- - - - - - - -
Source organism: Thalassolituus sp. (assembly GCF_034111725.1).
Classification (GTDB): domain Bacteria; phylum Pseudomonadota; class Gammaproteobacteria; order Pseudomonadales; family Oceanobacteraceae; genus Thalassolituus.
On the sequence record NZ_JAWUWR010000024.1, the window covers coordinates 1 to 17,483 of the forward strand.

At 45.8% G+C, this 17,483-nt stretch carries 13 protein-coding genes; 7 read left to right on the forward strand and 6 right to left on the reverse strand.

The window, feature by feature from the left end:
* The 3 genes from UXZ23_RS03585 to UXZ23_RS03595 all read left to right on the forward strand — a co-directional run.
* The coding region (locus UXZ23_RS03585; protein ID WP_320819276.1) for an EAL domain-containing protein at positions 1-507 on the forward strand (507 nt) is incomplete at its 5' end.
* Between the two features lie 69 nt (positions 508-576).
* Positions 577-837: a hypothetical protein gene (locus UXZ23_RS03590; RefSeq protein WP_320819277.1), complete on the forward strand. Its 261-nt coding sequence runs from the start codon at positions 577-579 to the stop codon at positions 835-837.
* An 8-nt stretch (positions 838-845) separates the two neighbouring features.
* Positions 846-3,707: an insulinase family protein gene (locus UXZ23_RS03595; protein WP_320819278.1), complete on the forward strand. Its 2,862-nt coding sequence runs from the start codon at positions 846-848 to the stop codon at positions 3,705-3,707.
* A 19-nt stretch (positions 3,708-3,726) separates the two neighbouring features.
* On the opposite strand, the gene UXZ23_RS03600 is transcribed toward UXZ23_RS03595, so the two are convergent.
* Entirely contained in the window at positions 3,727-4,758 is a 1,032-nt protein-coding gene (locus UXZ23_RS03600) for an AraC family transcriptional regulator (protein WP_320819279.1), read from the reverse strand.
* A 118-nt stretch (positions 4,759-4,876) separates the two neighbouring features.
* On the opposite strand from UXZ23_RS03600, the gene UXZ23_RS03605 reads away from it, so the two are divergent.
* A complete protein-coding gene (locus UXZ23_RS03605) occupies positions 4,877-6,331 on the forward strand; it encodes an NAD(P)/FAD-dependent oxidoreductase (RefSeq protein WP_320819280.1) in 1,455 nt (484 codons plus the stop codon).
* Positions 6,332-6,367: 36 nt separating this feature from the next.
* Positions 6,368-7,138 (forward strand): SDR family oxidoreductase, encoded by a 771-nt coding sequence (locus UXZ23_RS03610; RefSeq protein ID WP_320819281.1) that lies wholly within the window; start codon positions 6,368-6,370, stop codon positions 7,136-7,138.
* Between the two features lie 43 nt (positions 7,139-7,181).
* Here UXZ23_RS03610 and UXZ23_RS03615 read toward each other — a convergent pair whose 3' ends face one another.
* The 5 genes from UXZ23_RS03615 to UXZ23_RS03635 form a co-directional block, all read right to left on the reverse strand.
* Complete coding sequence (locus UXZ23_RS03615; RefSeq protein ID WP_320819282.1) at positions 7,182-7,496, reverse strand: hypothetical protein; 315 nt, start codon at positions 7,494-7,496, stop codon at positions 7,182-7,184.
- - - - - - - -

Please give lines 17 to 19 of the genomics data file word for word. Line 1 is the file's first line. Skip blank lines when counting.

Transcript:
* A complete protein-coding gene (locus UXZ23_RS03605) occupies positions 4,877-6,331 on the forward strand; it encodes an NAD(P)/FAD-dependent oxidoreductase (RefSeq protein WP_320819280.1) in 1,455 nt (484 codons plus the stop codon).
* Positions 6,332-6,367: 36 nt separating this feature from the next.
* Positions 6,368-7,138 (forward strand): SDR family oxidoreductase, encoded by a 771-nt coding sequence (locus UXZ23_RS03610; RefSeq protein ID WP_320819281.1) that lies wholly within the window; start codon positions 6,368-6,370, stop codon positions 7,136-7,138.